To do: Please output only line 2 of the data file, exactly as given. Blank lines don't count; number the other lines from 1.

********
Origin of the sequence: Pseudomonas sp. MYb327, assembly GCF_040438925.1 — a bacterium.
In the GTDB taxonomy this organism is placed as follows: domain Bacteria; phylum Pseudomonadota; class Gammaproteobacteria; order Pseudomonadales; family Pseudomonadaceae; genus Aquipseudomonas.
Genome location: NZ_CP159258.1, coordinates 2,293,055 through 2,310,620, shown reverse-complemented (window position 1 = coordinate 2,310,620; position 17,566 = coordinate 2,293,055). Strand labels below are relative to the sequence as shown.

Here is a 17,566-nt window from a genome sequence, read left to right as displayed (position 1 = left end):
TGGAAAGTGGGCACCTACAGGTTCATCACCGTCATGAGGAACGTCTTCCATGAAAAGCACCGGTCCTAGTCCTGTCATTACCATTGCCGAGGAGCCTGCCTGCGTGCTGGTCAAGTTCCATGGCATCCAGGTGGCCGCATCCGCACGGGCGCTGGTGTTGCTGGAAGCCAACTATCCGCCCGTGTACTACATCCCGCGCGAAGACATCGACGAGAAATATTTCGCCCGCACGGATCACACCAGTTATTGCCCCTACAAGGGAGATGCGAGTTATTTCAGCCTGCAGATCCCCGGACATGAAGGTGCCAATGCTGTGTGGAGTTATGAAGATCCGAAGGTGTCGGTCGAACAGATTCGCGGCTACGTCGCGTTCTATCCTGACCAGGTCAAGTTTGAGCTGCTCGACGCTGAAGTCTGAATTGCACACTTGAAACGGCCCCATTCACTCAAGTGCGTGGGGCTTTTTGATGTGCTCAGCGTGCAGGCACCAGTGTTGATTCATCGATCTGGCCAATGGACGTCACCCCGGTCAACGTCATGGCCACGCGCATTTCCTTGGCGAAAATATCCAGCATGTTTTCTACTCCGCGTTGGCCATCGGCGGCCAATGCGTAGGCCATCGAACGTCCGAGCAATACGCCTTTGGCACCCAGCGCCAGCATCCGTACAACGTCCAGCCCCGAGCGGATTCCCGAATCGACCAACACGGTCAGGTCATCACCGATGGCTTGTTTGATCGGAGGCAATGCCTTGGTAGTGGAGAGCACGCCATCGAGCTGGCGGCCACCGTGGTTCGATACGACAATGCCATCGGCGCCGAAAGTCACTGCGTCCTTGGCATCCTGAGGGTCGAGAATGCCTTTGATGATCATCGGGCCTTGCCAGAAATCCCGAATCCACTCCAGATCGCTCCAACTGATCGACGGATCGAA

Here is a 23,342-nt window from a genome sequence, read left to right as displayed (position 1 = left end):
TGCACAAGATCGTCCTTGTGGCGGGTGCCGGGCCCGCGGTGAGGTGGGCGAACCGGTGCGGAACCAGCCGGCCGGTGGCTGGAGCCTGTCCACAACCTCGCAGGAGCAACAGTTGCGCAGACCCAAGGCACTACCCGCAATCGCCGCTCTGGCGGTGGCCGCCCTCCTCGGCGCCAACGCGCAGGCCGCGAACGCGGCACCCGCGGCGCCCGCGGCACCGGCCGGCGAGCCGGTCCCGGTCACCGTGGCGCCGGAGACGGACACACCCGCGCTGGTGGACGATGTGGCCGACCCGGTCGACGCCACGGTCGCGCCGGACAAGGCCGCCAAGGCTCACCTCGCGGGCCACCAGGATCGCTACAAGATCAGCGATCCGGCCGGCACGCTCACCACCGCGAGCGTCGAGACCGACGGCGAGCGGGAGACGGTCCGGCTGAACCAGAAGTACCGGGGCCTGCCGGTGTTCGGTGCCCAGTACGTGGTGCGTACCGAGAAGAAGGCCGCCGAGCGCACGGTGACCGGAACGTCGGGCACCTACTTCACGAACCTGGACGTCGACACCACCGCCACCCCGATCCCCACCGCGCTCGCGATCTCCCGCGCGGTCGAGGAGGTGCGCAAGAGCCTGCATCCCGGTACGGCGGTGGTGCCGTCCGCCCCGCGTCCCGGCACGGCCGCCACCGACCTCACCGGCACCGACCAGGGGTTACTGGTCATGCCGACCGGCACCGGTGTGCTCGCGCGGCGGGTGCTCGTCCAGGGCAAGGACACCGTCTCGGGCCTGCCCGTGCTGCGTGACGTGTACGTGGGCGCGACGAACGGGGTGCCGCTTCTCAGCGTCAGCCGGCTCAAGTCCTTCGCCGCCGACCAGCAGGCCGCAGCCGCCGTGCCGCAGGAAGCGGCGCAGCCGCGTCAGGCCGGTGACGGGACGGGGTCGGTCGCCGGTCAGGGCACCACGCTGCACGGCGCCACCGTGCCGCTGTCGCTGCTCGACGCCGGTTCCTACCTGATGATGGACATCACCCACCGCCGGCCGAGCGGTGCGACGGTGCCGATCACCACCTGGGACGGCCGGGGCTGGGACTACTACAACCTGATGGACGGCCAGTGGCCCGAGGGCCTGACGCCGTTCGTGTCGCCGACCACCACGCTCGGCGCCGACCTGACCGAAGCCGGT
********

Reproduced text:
In the GTDB taxonomy this organism is placed as follows: domain Bacteria; phylum Pseudomonadota; class Gammaproteobacteria; order Pseudomonadales; family Pseudomonadaceae; genus Aquipseudomonas.